We are justifiably proud of one of its components. Nevertheless, at a time when services comprise 60 to 70 percent of developed economies and when their international marketability is also growing despite every obstacle, this is something we definitely ought to focus on, making sure that we are using all available market-conform tools to be internationally competitive in this area too.
Exports No Longer Rely Just on Underselling
Let us dwell a while longer on exports of goods or trade in goods. Its quality has increased to an extraordinary extent. Our exports no longer rely just on underselling but we are increasingly set on higher quality (even though, over the past three years, we have been cushioned by the Czech National Bank’s commitment to a fixed exchange rate).
However, it is concerning that 80 percent of our exports are driven by companies in foreign hands. A significant part of these exports is comprised of end-products manufactured by daughter companies of foreign corporations, with the rest consisting of spare parts, components, semi-finished products manufactured by home-grown smaller and medium-sized companies – all supplied to foreign customers mostly in Germany and, until recently, also to a large extent in Great Britain. Only there they are turned into final products and sold to the end-users.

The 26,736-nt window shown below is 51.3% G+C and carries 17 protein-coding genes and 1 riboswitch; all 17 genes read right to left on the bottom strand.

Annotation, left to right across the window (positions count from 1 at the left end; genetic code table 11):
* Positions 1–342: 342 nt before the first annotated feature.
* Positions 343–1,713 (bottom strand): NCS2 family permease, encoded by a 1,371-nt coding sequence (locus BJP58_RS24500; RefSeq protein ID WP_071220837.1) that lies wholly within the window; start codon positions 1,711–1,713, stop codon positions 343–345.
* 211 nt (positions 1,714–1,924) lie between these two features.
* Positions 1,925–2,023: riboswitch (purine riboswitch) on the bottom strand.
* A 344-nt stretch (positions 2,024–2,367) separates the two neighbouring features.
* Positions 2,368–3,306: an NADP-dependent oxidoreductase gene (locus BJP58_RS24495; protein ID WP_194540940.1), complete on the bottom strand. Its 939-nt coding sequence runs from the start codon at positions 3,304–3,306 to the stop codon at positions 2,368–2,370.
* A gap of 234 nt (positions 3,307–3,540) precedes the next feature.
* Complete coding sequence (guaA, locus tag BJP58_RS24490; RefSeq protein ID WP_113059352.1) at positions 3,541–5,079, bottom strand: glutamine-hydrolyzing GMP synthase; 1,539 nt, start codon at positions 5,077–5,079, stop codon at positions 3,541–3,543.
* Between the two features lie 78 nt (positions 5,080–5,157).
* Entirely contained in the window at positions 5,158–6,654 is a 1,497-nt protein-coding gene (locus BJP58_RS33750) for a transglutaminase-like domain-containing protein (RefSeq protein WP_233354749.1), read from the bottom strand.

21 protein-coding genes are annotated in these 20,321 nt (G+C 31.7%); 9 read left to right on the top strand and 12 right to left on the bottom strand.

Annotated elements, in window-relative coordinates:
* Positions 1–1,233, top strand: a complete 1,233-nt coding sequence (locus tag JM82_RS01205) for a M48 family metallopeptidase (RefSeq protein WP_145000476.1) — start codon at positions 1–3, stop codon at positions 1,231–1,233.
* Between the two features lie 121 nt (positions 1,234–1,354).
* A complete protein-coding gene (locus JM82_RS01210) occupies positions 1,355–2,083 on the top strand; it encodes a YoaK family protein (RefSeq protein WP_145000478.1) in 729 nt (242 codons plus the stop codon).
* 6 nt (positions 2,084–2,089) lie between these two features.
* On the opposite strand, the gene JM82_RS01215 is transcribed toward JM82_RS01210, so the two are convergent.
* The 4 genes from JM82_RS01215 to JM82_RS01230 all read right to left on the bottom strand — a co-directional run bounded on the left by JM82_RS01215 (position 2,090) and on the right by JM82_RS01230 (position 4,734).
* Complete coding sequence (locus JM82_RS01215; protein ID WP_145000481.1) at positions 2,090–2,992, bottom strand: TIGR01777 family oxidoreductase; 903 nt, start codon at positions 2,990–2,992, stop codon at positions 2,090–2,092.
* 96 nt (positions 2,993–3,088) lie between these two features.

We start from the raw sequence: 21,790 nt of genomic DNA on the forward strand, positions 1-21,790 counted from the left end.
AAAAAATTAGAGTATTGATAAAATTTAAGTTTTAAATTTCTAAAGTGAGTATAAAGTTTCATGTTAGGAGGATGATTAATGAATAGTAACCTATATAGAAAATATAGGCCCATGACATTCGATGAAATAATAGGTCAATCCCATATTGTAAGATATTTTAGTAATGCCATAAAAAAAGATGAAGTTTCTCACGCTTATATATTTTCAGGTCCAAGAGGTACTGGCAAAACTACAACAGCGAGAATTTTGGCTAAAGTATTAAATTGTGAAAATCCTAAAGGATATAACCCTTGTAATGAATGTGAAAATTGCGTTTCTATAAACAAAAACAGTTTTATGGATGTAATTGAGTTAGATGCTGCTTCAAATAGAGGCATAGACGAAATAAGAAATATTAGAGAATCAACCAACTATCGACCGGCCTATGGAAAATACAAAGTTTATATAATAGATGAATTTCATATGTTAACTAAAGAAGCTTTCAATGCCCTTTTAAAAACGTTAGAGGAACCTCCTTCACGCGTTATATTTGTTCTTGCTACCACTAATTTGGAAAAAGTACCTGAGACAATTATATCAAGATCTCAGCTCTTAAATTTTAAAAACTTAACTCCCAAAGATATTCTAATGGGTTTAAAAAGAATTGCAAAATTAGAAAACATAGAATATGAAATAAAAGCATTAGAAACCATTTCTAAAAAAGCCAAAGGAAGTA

The early years of real economic restructuring were characterized by high demand especially for importing investments but soon after 2000 the new trend for the long-term predominance of exports over imports of goods manifested itself.
This should not be construed as criticism of the presence of foreign capital in this country. On the contrary: especially in the 1990s, foreign capital played a pivotal role. Without it, our economy, depleted in terms of capital, know-how, and experience, could not even have dreamt of returning to Europe. Twenty-eight years later, however, one might expect that its vital presence would be, at least partly, balanced by corporations with domestic owners.
The Consequences of a Strong Foreign Presence in the Retail
In this respect we seem to be stuck in a rut, largely preserving, or only slightly tampering with, the conditions that arose in the 1990s, a period that did not play by the standard book. Admittedly, the government is not really making a big effort to help major domestic capitalists assert themselves in foreign markets. That is why many of them, even if their core added value remains in the Czech Republic, have for a variety of reasons decided to locate their company headquarters abroad, where the tax and administrative atmosphere seems to be more conducive to business.